In this episode, Matt and Dalton talk about the church's work in disaster response, particularly the best way to respond to disasters so that we don't end up getting in the way.

Monday, August 7, 2017

On Church: Episode 34, The Denomination and Me

In this episode, Matt and Dalton talk about the relationship between the denomination and the local church, and they try to answer the question of just how much to talk about denominational issues at the local church level.

Wednesday, July 5, 2017

On Church: Episode 33, Stuff They Didn't Teach Us in Seminary

In this episode, Matt and Dalton talk about stuff that pops up in the day to day of ministry, but isn't usually included in seminary curriculum.

Monday, May 22, 2017

On Church: Episode 32, Complaints Department

In this episode, Dalton and Matt talk about the clergy complaint process in the United Methodist Church, including recent developments in the Judicial Council that affect the entire denomination. This one's super nerdy, but honestly so are the previous 31.

Saturday, May 20, 2017

The seeds of innovation in the United Methodist Church

I've just returned from New Church Leadership "New Pathways" training in the Southeastern Jurisdiction of the United Methodist Church. If that language means nothing to you, suffice it to say that I spent the week with church planters and those setting out to do new ministry in new ways (including this project and these fine teammates). As part of this training, we spent time learning the principles of "design thinking" from the talented team at We Are Curio.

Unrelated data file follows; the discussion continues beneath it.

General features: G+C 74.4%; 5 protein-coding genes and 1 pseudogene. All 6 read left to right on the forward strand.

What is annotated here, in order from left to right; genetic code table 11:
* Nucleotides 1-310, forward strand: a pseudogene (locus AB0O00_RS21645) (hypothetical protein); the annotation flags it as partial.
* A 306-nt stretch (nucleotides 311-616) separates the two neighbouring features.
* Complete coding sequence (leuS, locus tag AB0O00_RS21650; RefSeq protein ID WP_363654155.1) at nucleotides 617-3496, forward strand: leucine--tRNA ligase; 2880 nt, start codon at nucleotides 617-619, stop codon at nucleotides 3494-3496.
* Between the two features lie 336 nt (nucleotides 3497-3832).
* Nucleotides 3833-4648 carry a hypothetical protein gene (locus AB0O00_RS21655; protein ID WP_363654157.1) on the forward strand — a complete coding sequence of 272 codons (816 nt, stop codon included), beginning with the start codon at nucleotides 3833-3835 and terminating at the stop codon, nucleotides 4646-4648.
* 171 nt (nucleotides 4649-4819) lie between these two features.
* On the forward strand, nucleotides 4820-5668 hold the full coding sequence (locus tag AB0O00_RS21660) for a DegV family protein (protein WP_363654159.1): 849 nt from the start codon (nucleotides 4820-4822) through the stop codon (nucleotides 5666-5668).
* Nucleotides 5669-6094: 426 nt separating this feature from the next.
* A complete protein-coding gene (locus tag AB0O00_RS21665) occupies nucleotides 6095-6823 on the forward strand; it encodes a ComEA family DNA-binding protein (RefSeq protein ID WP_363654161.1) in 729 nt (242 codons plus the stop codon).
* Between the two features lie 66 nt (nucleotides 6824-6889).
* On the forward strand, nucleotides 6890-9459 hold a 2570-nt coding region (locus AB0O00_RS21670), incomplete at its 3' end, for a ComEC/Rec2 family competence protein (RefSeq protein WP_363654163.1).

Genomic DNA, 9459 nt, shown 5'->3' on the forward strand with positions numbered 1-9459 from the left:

Church planting and revitalization is innovative work; that is, one must innovate in order to be successful. The challenge for the church is that "innovation" is not a word we have traditionally held in high esteem. Martin Luther was excommunicated. John Wesley was frequently chased from town. Jesus was summarily executed. Innovation is not always welcomed in our two thousand year old institution.

What is more, in recent denominational conversation and fretting about the state of the United Methodist Church, there is a prevailing sentiment that our great diversity--currently stretching us to the edge of elasticity--is preventing us from innovating. If we could just rid ourselves of those narrow-minded conservatives or those apostate liberals, we would be free to be faithful to the true Gospel of Jesus Christ, which just so happens to look an awful lot like whatever I happen to believe. Our churches could grow, our ministries could flourish, and our churches could find new ways to reach out to new people, if only ________ stopped holding us back.

In other words, I keep hearing, our present tension prevents innovation.